Lawrence Daily Journal from Lawrence, Kansas on December 28, 1891 · Page 3
Get access to this page with a Free Trial

Lawrence Daily Journal from Lawrence, Kansas · Page 3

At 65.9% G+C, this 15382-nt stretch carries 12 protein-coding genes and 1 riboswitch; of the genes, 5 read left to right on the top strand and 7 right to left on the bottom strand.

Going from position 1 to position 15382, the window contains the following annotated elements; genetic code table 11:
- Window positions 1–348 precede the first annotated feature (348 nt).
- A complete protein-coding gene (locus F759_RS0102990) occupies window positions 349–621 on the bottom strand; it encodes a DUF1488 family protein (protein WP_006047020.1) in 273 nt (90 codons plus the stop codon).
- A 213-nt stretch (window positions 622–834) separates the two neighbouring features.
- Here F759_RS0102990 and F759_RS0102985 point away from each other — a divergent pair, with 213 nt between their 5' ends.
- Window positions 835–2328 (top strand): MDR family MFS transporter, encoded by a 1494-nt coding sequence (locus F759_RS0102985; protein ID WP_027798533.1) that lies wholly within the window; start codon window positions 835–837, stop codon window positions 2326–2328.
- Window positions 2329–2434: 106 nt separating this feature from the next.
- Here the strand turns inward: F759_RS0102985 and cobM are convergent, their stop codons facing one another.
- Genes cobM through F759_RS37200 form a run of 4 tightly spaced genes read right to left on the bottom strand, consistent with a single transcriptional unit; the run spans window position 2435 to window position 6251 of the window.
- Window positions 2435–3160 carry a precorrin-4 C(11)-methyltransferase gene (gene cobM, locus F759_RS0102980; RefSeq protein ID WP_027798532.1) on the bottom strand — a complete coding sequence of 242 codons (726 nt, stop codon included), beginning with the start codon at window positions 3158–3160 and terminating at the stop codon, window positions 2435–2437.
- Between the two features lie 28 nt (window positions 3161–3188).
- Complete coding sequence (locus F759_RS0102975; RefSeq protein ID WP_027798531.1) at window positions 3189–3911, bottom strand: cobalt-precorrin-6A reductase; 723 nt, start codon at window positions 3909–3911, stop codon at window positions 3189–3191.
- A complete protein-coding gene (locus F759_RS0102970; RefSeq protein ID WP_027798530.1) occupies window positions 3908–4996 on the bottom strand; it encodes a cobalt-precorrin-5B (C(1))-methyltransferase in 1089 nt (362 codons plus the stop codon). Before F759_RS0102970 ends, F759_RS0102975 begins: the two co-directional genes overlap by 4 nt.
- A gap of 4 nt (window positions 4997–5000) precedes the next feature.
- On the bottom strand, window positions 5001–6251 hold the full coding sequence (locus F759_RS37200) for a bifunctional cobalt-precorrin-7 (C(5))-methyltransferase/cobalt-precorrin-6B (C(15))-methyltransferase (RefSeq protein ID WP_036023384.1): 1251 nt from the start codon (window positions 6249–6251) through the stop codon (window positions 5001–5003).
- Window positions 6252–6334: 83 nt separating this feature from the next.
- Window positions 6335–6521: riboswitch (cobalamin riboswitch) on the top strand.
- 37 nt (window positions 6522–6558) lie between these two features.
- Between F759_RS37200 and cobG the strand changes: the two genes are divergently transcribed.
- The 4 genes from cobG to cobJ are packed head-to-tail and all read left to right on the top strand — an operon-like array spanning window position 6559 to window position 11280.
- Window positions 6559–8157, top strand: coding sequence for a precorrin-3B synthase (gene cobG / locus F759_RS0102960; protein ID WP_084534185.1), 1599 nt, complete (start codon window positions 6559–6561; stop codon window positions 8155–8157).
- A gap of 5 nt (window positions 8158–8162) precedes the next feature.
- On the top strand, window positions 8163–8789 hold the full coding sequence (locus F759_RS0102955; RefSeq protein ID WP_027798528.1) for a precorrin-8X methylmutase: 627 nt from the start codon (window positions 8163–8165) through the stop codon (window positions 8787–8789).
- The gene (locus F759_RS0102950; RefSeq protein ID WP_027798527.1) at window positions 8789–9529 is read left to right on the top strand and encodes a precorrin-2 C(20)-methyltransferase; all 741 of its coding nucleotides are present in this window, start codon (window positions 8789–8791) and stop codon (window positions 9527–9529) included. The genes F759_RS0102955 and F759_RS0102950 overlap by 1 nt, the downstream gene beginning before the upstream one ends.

Publication:
Location:
Lawrence, Kansas
Issue Date:
Monday, December 28, 1891
Page:
Page 3
Start Free Trial
Cancel